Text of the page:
I use recycled and up cycled materials in a lot of my work. I thought it might be fun to share what that means, and what it looks like.
There is fair amount of scrap that comes with working metal. One of the most common types of scrap is barely the size of the head of a pin. When any wire is cut, one half is cut flush (flat) but the other half is left with a point. Before the pointed wire can be used, the end is usually flush cut -- leaving a tiny bit of scrap silver on the cutting room floor (a.k.a., the scrap jar.) Other scrap is just made up of odds and ends that get cut off during assembly, or they might result from mistakes or mid-process design changes.
Over time, these tiny pieces really add up. This is my scrap silver at the moment:
What can be done with scraps like this?
1. The scraps can be incorporated into pieces as-is, using fire, guts, and creativity.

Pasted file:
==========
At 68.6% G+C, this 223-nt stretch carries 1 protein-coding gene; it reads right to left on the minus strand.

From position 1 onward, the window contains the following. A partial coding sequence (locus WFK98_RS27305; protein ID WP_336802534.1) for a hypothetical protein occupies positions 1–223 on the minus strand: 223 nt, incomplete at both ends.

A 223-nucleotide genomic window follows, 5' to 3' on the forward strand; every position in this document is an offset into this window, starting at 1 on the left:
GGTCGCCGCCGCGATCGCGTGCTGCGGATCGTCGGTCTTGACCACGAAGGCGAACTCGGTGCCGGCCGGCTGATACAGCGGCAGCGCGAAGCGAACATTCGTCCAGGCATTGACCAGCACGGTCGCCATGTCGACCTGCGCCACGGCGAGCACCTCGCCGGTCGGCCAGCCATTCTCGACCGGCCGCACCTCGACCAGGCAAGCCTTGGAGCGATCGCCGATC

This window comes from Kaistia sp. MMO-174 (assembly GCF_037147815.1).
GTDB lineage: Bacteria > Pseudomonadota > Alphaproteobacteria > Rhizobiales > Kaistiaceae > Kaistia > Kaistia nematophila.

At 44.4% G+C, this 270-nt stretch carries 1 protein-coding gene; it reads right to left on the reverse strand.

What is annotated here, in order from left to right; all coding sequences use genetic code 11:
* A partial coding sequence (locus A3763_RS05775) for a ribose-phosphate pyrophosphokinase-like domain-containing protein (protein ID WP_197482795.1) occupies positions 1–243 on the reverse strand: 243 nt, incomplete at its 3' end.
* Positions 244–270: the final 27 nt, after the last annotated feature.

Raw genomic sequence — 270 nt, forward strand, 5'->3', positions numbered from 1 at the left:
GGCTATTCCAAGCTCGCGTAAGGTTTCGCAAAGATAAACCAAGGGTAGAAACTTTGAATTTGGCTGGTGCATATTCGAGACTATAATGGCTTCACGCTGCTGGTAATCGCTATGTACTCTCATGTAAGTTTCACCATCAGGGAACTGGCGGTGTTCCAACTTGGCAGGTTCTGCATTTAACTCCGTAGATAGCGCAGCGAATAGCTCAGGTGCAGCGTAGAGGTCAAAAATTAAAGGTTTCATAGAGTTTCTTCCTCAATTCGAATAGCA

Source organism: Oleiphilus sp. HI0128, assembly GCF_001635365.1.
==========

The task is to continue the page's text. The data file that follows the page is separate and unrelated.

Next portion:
2. They can be shipped off to a metal supplier, where the scrap is analyzed, melted, and poured to create brand new wire and sheet metal.
3. The scraps can be melted at high temperature in a home studio, then poured to make sheet metal.
I prefer option 2 but have dabbled with the other methods. Tomorrow I'll post some examples of each, and later hope to post photos of completed pieces using each method.
Sue Lacy Wired
This began as a hobbyist's blog.
Over time it became a quest to support & connect metalsmiths around the globe who use foldforming techniques in their work.
See how it all